The Ministry of Civil Defence and Emergency Management, a semi-autonomous body within the Department of Internal Affairs, is responsible for the administration of the Civil Defence Emergency Management Act 2002.
The Ministry of Civil Defence and Emergency Management works with other agencies, such as the Ministry of Health, to facilitate and guide emergency planning activities.
District health boards are required by law to be part of their regional Civil Defence Emergency Management (CDEM) Group. The Ministry of Health is also required under the Act to develop a national emergency management plan. This plan, the National Health Emergency Plan is aligned with the National Civil Defence Emergency Management Plan and Strategy. The Ministry has an Emergency Management team which works on emergency management projects that will either lead or support a national response.
Health and disability providers are required under the Health and Disability Services Safety Act 2000 to have major incident and emergency plans. Other providers not covered by the act are not required by law to have emergency plans in place but it may be part of their contract to have one. Sound business practice dictates that providers at least have a robust service continuity plan to respond to any emergency situation.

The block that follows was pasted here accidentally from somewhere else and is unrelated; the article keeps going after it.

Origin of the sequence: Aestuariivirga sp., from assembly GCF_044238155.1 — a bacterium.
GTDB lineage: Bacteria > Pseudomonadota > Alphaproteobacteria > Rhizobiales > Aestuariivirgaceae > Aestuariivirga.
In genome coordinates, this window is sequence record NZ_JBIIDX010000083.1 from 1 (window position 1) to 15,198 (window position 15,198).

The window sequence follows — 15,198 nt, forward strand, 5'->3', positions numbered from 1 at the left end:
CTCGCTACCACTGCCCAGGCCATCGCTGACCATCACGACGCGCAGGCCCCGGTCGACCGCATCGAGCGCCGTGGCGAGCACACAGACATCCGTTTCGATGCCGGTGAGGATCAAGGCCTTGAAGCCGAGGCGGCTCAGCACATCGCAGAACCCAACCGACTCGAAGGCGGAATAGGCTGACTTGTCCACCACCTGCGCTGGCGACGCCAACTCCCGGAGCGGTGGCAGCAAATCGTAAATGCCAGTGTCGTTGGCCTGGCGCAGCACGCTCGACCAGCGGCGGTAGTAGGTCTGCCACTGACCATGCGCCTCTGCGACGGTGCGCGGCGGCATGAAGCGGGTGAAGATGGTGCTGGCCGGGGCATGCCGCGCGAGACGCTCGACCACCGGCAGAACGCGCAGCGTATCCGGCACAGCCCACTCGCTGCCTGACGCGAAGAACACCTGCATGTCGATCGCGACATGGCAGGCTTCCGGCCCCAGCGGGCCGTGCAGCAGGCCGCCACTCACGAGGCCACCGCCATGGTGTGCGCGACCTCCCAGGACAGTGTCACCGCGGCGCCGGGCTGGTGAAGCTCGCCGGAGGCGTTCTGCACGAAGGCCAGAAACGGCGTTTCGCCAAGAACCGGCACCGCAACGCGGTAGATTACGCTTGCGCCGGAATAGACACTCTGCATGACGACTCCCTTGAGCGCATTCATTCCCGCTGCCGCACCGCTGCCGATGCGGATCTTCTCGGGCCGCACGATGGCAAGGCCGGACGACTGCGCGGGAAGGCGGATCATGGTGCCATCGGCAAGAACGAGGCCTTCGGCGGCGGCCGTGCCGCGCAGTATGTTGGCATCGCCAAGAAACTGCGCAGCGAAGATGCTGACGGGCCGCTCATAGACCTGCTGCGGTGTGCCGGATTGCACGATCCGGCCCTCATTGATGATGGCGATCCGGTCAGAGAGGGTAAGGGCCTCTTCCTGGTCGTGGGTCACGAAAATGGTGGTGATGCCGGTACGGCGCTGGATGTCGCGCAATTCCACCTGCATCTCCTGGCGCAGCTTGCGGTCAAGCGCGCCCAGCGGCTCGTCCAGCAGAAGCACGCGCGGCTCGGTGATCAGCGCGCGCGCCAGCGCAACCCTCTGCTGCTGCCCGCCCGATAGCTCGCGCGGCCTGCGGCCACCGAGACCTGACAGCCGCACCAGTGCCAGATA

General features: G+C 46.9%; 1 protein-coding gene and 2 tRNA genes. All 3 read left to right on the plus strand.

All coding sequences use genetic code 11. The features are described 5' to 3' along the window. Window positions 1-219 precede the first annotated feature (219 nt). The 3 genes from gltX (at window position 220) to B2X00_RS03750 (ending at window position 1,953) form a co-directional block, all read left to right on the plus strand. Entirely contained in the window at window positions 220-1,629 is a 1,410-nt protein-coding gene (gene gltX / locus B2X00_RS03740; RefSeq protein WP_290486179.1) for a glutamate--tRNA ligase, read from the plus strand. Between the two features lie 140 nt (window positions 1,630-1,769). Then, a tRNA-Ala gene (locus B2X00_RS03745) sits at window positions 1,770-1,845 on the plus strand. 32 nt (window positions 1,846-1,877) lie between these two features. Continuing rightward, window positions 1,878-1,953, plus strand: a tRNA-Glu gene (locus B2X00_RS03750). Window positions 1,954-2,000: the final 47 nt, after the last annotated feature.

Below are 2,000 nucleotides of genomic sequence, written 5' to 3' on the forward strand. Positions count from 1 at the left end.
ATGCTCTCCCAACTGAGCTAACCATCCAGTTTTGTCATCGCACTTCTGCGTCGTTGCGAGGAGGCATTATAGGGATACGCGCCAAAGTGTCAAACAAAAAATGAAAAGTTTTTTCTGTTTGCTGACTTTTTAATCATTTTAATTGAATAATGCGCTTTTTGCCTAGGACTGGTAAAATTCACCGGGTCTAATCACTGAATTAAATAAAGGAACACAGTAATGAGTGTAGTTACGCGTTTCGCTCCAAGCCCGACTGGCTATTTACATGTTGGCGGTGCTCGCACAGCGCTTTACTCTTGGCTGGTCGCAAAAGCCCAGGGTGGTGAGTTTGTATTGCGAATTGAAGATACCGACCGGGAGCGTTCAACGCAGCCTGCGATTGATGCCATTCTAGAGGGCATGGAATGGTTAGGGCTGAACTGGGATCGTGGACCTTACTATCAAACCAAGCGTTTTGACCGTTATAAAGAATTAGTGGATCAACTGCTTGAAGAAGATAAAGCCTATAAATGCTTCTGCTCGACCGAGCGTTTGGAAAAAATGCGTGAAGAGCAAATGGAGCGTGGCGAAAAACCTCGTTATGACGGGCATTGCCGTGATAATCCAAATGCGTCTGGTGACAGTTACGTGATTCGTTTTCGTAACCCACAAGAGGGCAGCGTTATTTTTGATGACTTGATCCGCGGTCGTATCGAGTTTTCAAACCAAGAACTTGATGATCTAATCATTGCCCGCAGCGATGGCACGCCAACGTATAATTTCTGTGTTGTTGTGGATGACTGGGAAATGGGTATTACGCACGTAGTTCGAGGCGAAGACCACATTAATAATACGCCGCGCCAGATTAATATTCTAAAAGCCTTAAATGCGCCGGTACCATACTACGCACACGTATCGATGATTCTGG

In 2002 the New Zealand Government repealed the Civil Defence Act 1983, replacing it with the Civil Defence and Emergency Management Act 2002. This Act outlines the roles and responsibilities of key government agencies, including the Ministry of Health, in an emergency.
In 2004, in response to the threat of the Severe Acute Respiratory Syndrome (SARS) virus, the Ministry of Health produced the original National Health Emergency Plan: Infectious Diseases. Since then the role of the health and disability sector in the event of an emergency, as both a lead and a supporting agency, has been more clearly defined.
Since 2004 the Ministry’s focus in this area has included publication of a series of emergency management-related documents to provide guidance in a health-related emergency. These mostly strategic documents are underpinned with specific action plans.
The National Health Emergency Plan provides the strategic framework for these documents.